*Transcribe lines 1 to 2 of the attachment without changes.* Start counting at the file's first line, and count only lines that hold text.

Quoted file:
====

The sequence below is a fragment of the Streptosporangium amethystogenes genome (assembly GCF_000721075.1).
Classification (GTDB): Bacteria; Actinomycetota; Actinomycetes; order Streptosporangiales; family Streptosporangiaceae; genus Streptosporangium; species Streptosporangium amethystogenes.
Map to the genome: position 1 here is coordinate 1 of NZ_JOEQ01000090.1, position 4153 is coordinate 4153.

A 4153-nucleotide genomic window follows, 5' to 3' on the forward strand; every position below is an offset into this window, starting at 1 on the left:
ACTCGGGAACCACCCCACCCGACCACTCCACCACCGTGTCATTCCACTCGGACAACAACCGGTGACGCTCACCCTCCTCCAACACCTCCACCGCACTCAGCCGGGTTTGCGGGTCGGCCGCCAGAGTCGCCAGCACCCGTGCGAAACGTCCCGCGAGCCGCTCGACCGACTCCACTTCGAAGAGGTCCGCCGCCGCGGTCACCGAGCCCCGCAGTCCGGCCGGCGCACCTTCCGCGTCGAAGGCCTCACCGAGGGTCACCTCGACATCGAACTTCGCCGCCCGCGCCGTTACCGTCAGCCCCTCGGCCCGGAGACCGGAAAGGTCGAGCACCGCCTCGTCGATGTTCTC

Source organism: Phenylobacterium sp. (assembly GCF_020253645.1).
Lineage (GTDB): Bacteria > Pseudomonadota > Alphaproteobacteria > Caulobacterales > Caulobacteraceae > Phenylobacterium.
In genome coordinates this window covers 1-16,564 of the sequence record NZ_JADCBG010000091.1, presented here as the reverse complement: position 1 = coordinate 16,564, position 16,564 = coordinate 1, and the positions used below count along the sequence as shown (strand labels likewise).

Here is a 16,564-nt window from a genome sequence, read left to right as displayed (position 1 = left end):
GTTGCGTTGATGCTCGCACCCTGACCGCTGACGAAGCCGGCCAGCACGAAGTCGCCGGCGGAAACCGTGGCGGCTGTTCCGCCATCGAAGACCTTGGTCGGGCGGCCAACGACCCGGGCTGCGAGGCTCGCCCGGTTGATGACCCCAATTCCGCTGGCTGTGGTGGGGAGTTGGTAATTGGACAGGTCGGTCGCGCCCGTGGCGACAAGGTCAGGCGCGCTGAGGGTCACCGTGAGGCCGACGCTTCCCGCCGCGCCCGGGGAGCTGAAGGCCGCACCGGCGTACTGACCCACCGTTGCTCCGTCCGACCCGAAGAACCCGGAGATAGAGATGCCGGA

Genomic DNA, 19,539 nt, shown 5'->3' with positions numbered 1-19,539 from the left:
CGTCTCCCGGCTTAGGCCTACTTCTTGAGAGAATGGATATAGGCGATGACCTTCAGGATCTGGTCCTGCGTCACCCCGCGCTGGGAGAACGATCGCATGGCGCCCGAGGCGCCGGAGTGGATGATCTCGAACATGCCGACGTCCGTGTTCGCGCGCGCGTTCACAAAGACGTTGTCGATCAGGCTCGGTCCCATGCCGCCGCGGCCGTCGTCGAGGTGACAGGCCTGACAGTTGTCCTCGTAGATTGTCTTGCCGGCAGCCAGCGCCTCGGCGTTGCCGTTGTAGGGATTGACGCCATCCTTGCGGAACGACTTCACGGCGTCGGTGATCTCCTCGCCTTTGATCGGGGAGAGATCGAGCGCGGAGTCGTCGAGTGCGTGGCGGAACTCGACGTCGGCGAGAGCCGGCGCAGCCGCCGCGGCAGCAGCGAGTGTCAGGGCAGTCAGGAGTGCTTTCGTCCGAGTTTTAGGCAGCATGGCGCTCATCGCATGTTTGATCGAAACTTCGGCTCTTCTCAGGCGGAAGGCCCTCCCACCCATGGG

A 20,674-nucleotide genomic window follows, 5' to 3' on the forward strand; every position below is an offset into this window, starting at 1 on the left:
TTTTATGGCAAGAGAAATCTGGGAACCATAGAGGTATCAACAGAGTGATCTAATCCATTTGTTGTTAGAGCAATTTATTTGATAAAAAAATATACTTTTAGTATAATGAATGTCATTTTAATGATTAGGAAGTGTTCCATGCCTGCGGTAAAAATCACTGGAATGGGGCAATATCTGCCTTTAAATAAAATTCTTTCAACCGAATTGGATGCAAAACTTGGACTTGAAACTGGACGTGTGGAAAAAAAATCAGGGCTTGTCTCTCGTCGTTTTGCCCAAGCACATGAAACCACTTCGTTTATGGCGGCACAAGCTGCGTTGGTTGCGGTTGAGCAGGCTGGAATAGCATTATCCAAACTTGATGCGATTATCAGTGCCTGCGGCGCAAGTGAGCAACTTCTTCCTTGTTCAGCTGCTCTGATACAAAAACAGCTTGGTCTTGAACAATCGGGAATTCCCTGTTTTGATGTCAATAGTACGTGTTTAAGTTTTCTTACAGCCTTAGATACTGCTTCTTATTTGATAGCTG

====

The sequence below is a fragment of the Streptosporangium amethystogenes genome (assembly GCF_000721075.1).
Classification (GTDB): Bacteria; Actinomycetota; Actinomycetes; order Streptosporangiales; family Streptosporangiaceae; genus Streptosporangium; species Streptosporangium amethystogenes.